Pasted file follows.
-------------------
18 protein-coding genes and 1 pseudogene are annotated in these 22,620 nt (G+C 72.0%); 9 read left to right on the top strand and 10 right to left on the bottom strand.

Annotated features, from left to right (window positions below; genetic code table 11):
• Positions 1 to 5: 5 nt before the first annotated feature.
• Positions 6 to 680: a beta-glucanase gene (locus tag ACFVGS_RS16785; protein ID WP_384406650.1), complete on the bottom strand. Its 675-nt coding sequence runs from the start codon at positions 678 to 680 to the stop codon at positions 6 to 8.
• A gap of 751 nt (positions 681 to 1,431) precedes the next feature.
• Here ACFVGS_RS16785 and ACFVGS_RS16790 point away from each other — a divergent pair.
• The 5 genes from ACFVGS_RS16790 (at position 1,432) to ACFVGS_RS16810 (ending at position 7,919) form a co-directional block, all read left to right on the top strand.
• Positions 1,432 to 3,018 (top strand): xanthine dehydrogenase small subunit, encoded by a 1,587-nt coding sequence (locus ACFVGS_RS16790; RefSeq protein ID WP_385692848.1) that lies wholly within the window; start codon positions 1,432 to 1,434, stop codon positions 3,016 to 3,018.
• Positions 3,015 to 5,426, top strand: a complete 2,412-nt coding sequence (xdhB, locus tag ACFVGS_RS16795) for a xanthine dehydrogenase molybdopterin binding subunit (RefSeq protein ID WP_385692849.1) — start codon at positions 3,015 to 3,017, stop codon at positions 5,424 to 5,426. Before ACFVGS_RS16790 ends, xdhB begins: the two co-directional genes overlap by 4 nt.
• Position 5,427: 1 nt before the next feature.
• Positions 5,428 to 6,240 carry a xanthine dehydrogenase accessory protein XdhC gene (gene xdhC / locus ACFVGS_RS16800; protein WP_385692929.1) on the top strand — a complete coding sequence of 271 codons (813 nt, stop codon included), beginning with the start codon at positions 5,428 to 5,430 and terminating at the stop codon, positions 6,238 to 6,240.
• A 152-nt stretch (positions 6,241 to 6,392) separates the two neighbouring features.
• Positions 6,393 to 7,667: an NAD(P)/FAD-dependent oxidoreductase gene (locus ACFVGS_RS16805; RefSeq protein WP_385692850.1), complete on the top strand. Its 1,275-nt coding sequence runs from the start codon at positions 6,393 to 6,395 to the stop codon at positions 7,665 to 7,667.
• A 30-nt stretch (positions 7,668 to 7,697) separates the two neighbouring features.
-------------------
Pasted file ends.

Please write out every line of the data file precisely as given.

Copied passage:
18 protein-coding genes and 1 pseudogene are annotated in these 22,620 nt (G+C 72.0%); 9 read left to right on the top strand and 10 right to left on the bottom strand.

Annotated features, from left to right (window positions below; genetic code table 11):
• Positions 1 to 5: 5 nt before the first annotated feature.
• Positions 6 to 680: a beta-glucanase gene (locus tag ACFVGS_RS16785; protein ID WP_384406650.1), complete on the bottom strand. Its 675-nt coding sequence runs from the start codon at positions 678 to 680 to the stop codon at positions 6 to 8.
• A gap of 751 nt (positions 681 to 1,431) precedes the next feature.
• Here ACFVGS_RS16785 and ACFVGS_RS16790 point away from each other — a divergent pair.
• The 5 genes from ACFVGS_RS16790 (at position 1,432) to ACFVGS_RS16810 (ending at position 7,919) form a co-directional block, all read left to right on the top strand.
• Positions 1,432 to 3,018 (top strand): xanthine dehydrogenase small subunit, encoded by a 1,587-nt coding sequence (locus ACFVGS_RS16790; RefSeq protein ID WP_385692848.1) that lies wholly within the window; start codon positions 1,432 to 1,434, stop codon positions 3,016 to 3,018.
• Positions 3,015 to 5,426, top strand: a complete 2,412-nt coding sequence (xdhB, locus tag ACFVGS_RS16795) for a xanthine dehydrogenase molybdopterin binding subunit (RefSeq protein ID WP_385692849.1) — start codon at positions 3,015 to 3,017, stop codon at positions 5,424 to 5,426. Before ACFVGS_RS16790 ends, xdhB begins: the two co-directional genes overlap by 4 nt.
• Position 5,427: 1 nt before the next feature.
• Positions 5,428 to 6,240 carry a xanthine dehydrogenase accessory protein XdhC gene (gene xdhC / locus ACFVGS_RS16800; protein WP_385692929.1) on the top strand — a complete coding sequence of 271 codons (813 nt, stop codon included), beginning with the start codon at positions 5,428 to 5,430 and terminating at the stop codon, positions 6,238 to 6,240.
• A 152-nt stretch (positions 6,241 to 6,392) separates the two neighbouring features.
• Positions 6,393 to 7,667: an NAD(P)/FAD-dependent oxidoreductase gene (locus ACFVGS_RS16805; RefSeq protein WP_385692850.1), complete on the top strand. Its 1,275-nt coding sequence runs from the start codon at positions 6,393 to 6,395 to the stop codon at positions 7,665 to 7,667.
• A 30-nt stretch (positions 7,668 to 7,697) separates the two neighbouring features.